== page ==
I'll admit it -- I have an awful 'interiority' complex
While thousands of us are saving our money, I hope spending mine on home improvements will boost us all, says Jody Corcoran
IT is at times like this that I need a woman in my life. Don't worry, I do not intend to burden you again, at year's end, with an update on my love life, other than to say that since I last wrote on affairs of the heart, things are, happily, more full of promise.
What troubles me this Christmas is an escapade upon which I embarked some months ago and which remains frustratingly unfinished, tantalisingly close though the end may be.
On the basis that every trial is sent, not only as a test but also from which to learn, let me take you then to the heart of what is commonly referred to as the real economy.
Because you will never know what is fully going on in this country until you have spent an hour in Woodies of an evening, or half an hour lunch break in the company of those fine women in the haberdashery department of Arnotts.
I am renovating my home. It is a project that has taken me from firms of external insulators to suppliers of windows and doors, to -- and this is where I need a woman -- the mystery, the confusion, the utter futility, in fact, that is interior design.
Official figures tell us that there is a large sum in savings in bank accounts here, some estimates say around €100bn, either paying down debt, which is understandable, or just sitting there awaiting what economists call "velocity".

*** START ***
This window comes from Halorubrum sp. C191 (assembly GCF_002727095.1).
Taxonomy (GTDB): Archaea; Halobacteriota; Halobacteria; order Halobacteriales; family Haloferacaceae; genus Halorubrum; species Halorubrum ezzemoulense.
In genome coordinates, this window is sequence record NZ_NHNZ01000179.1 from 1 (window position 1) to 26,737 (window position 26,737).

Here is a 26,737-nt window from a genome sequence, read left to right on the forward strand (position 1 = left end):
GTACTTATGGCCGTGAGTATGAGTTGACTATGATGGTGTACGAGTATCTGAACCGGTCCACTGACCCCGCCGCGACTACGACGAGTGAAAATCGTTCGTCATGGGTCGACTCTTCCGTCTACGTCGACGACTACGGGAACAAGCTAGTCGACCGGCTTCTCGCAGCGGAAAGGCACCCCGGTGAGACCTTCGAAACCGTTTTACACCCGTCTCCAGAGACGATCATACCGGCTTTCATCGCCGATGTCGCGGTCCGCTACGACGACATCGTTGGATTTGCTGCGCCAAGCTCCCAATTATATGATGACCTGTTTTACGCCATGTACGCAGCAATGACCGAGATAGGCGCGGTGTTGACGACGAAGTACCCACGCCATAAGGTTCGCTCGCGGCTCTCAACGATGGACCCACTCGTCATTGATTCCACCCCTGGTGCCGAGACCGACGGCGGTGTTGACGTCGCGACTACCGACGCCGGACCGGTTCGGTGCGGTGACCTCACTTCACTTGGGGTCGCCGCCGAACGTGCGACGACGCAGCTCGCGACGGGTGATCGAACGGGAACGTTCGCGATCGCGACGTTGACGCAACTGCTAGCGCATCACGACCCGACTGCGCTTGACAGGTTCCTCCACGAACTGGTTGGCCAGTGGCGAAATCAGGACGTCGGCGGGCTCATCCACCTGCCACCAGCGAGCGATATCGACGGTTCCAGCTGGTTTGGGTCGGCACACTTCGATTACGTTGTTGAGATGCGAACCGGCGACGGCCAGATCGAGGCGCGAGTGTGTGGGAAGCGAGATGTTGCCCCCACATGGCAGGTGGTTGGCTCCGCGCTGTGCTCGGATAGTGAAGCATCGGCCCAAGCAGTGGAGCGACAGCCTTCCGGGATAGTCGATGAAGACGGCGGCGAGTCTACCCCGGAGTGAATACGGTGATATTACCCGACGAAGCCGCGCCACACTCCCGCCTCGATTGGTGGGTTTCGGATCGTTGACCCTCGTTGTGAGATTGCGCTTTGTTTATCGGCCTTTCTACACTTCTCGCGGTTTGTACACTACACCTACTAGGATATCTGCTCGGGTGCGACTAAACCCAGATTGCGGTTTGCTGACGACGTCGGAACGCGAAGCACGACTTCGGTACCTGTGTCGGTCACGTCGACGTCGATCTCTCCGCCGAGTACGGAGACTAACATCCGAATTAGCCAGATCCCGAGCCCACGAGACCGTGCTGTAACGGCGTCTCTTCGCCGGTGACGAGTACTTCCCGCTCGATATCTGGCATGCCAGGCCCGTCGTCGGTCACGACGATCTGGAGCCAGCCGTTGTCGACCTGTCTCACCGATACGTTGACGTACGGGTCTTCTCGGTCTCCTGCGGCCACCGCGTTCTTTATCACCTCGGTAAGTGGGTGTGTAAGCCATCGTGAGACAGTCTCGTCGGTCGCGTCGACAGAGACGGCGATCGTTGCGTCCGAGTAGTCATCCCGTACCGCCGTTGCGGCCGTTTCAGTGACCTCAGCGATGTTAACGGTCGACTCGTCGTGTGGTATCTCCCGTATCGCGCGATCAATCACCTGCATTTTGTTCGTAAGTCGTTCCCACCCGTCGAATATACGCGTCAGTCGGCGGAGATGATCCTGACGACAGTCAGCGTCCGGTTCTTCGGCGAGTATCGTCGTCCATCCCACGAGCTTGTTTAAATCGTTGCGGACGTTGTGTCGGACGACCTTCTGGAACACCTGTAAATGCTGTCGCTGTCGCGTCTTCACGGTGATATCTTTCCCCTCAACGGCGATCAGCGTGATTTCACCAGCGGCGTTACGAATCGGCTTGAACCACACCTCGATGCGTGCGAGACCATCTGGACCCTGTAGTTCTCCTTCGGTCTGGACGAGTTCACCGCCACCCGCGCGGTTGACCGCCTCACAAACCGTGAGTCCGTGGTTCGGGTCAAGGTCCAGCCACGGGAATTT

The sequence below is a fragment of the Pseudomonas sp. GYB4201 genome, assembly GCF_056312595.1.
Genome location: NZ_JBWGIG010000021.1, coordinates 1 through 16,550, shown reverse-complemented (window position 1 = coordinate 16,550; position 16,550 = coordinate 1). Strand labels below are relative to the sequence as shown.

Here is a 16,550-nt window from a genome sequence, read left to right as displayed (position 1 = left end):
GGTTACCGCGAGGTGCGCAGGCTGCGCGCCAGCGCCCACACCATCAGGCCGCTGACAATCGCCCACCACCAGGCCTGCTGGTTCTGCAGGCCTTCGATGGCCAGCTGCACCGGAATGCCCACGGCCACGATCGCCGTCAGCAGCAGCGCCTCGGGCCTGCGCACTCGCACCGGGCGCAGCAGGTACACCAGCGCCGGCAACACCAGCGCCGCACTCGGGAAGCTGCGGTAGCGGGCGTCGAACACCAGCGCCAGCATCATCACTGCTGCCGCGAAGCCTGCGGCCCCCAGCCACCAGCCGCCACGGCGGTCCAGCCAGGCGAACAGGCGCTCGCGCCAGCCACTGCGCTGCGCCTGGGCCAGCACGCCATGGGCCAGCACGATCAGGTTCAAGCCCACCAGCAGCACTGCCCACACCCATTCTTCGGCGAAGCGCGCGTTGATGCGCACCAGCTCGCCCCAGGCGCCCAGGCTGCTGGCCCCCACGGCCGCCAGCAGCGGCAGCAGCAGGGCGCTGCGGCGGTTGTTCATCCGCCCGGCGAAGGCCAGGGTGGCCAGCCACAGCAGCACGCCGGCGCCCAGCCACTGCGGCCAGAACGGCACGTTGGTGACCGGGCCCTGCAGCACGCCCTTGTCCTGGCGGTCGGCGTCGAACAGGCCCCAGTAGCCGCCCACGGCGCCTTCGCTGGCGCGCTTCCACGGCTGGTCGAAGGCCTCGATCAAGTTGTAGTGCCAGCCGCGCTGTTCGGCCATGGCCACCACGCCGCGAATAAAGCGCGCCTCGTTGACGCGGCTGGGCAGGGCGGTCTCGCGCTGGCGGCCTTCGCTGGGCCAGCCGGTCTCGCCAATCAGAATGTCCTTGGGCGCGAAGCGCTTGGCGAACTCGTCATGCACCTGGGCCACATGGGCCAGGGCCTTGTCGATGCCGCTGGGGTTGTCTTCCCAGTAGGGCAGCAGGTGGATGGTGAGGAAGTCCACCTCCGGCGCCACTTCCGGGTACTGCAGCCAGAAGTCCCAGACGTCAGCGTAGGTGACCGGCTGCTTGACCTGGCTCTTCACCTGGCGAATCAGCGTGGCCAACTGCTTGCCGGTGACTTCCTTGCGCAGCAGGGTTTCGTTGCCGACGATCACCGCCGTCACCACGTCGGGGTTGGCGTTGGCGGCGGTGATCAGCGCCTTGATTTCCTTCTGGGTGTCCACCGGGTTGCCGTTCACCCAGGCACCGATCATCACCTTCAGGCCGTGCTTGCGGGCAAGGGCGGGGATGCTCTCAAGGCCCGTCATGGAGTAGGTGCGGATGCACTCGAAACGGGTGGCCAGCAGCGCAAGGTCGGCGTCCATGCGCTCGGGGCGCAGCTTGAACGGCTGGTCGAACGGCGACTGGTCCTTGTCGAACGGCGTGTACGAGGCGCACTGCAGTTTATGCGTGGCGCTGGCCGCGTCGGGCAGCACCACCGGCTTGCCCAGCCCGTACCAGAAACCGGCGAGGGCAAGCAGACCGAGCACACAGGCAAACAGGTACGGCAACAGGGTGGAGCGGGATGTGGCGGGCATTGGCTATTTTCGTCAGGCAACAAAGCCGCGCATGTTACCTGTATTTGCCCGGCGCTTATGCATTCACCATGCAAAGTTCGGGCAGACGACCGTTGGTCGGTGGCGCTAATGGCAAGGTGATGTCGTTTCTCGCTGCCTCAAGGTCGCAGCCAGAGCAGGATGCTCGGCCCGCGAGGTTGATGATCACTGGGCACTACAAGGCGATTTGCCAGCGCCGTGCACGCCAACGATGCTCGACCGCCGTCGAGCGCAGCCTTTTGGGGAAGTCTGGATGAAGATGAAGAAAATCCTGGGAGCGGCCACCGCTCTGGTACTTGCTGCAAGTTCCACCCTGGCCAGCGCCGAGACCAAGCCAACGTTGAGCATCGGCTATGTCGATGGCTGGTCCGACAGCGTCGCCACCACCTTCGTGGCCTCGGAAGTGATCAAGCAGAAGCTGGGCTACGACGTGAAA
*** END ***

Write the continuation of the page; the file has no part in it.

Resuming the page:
That is, if I pay a firm say €14,000 to insulate my home, it in turn will pay its suppliers and workmen, who, perhaps, may pay somebody else to do a job for them and so on until everybody benefits, not least the real economy.
By the way, it pays to shop around on retrofit, upon completion of which the Government will give you back up to €4,000, although that grant level has also just been cut.
I received quotes which varied from almost €19,000 to almost €14,000: no points for guessing with which I went.
Of course, not everybody has a five-figure sum to spend on what may seem a relative luxury -- warmth -- in these times of harsh austerity, even if, as I say, there is still a lot of money out there doing, well, not a lot.
The decision was taken in a moment of blind panic, infused by a certain wilful ignorance.
I bought the house two years ago even though I kind of knew that the property market had not yet reached the bottom, although surely it must be close at this stage.
I had sold a few years before that again, just as the market was about to crash, so all considered I got out just in time, but back in a little before I would have intended had the choice been mine alone.
In any event, the upshot is that there was a few bob left over, sitting there doing nothing in particular.
The crisis in the eurozone made me wonder what to do: withdraw to hide under a mattress; buy gold; open a dollar account; or just leave it be and hope for the best.
I was inclined to leave it be until the Government made a grab on private pensions, which raised the question, what would be to stop them from making a grab on private savings too, should the need arise?